Happy Birthday Roe! The decision that established the constitutional right to abortion is middle-aged and so am I, which means I’m one of the millions of American women who grew up with this freedom.
Abortion is common (1 in 4 American women will have an abortion at some point, and 42% of all unintended pregnancies end in abortion), so it seems like we should be able to take this right for granted. But we can’t. We must fight every day to preserve this basic right, and here’s why.
We fight because abortion is central to women’s freedom. With access to contraception and abortion, women can plan when and if they want to become mothers, which empowers them to pursue whatever life they want. This freedom and empowerment are why many people will celebrate Roe today, and why others are dedicated to dismantling the decision.
Empowered women are inconvenient. Empowered women won’t tolerate sexual harassment and abuse. They seek higher education with confidence, they compete for what used to be considered men’s jobs, and they end up being men’s bosses. Empowered women can earn a paycheck and enjoy sex outside of marriage if they choose to, and that has raised the bar for men in the post-Roe era. Empowered women expect true partnership, and when you don’t come through for them, they break up with you. Those who oppose equal opportunity for women in the public and private spheres have to oppose abortion’s legality, because they’re directly linked.
But it’s not fair to say every abortion opponent wants women to go back to the 1950s. There are those I think of as “honest abolitionists,” who are solely focused on their own religious or personal views about the moral status of embryos and fetuses, views which are different than those of millions of women and couples having abortions and their health care providers.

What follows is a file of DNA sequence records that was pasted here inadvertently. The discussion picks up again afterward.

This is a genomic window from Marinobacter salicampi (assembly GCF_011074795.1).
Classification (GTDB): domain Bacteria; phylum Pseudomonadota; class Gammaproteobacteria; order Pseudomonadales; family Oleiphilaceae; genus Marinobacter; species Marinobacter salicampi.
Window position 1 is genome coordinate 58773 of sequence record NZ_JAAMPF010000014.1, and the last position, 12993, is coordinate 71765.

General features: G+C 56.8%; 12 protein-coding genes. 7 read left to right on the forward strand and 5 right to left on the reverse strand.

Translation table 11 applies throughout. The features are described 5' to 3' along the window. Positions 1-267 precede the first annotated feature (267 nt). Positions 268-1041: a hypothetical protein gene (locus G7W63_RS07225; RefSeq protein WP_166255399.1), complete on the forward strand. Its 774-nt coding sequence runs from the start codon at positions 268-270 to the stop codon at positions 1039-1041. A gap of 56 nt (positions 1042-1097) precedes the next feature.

It’s this disagreement that led the Roe Court to determine that before viability, the moral status of embryos and fetuses is a matter for individual conscience, not legislation: “We need not resolve the difficult question of when life begins. When those trained in the respective disciplines of medicine, philosophy, and theology are unable to arrive at any consensus, the judiciary, at this point in the development of man's knowledge, is not in a position to speculate as to the answer.”
Women and couples facing unintended pregnancies are all moral agents who think about the ethics of abortion. While some conclude it is not morally permissible, for others it is the moral, ethical and best decision for them.
We need not reach a national consensus on the moral status of embryos and fetuses. What we need consensus on is our shared value of pluralism. Americans may always disagree on abortion, just as they disagree on religion, politics, and so many other things. At the ACLU what we agree on is women’s freedom, respect for neighbors who see the world differently than we do, and a constitution that prevents the government from altering the course of your life based on someone else’s vision of morality.
All these reasons and more are why today I celebrate Roe, and every other day of the year I fight to defend her.
Katie Watson is Senior Counsel at the Women’s and Reproductive Rights Project of the ACLU-IL, a bioethics professor at Northwestern’s Feinberg School of Medicine, and the author of Scarlet A: The Ethics, Law and Politics of Ordinary Abortion.